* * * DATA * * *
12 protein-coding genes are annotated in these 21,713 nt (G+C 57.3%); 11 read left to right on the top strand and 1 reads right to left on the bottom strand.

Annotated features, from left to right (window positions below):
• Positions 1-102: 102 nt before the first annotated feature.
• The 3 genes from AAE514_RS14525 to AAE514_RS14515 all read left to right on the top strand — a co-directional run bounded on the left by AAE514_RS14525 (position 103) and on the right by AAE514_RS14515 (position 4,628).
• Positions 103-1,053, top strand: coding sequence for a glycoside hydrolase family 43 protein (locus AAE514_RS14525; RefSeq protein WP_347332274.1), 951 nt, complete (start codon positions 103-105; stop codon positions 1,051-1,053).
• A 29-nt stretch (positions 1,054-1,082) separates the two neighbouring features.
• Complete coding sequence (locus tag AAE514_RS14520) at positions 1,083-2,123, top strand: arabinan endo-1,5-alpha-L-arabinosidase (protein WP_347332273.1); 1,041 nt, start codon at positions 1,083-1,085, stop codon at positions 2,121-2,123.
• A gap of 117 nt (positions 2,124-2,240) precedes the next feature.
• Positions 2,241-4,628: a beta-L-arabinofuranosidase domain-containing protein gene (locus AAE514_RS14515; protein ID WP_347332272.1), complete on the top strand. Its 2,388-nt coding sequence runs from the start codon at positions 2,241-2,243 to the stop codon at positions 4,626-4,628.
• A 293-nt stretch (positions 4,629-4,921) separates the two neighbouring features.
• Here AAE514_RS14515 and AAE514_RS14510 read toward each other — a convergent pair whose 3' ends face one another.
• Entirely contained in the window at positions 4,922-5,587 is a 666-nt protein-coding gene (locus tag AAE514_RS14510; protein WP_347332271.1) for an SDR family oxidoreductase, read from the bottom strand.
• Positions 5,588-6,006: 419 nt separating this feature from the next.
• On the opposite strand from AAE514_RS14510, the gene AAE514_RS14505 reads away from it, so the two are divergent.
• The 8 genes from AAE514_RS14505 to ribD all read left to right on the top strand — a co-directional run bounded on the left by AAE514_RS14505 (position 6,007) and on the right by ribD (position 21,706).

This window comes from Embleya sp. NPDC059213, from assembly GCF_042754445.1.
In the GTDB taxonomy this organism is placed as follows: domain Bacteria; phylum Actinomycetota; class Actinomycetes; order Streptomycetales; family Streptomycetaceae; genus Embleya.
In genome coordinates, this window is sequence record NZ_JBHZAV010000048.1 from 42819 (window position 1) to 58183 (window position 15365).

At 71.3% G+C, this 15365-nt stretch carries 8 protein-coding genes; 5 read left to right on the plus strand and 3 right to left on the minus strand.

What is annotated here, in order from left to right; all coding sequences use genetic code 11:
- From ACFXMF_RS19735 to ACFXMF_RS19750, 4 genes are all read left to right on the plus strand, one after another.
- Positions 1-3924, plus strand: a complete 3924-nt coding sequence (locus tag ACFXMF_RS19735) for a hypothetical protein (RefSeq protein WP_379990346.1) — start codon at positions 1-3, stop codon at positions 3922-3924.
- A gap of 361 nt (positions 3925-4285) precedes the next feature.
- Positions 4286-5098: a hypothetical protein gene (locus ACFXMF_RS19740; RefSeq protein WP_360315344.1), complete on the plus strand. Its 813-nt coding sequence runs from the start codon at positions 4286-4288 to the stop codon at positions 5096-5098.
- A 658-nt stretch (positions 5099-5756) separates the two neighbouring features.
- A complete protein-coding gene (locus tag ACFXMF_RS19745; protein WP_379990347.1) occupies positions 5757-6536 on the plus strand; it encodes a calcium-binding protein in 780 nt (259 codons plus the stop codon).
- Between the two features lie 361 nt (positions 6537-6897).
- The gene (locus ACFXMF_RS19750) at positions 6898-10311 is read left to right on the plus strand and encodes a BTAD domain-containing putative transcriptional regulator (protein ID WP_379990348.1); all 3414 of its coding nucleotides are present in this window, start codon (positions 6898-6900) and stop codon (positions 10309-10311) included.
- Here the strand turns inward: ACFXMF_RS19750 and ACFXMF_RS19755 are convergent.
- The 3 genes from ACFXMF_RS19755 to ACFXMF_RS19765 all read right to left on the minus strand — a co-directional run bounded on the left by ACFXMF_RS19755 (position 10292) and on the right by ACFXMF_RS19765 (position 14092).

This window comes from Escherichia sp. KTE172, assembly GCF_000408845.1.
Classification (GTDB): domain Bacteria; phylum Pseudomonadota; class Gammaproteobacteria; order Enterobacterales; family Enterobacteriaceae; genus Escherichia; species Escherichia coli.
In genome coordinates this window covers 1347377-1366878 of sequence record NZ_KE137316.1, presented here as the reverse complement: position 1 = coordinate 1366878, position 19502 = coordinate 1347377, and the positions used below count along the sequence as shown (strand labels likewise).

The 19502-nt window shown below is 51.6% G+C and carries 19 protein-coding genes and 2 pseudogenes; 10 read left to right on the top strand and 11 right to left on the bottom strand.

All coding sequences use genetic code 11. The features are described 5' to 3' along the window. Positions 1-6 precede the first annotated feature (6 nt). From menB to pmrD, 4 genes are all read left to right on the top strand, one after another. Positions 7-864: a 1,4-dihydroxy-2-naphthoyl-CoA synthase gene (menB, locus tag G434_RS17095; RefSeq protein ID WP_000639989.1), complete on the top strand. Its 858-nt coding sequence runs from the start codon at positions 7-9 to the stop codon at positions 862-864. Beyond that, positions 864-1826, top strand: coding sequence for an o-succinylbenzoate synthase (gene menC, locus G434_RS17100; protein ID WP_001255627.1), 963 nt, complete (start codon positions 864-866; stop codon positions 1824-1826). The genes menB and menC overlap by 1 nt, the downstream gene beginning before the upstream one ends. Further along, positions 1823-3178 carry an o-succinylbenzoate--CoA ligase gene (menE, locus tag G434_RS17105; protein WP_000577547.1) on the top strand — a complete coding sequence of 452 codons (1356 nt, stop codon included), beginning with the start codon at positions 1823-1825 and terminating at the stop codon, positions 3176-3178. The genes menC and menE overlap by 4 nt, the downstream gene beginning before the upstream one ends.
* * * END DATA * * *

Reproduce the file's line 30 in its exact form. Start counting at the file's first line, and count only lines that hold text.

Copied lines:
- The 3 genes from ACFXMF_RS19755 to ACFXMF_RS19765 all read right to left on the minus strand — a co-directional run bounded on the left by ACFXMF_RS19755 (position 10292) and on the right by ACFXMF_RS19765 (position 14092).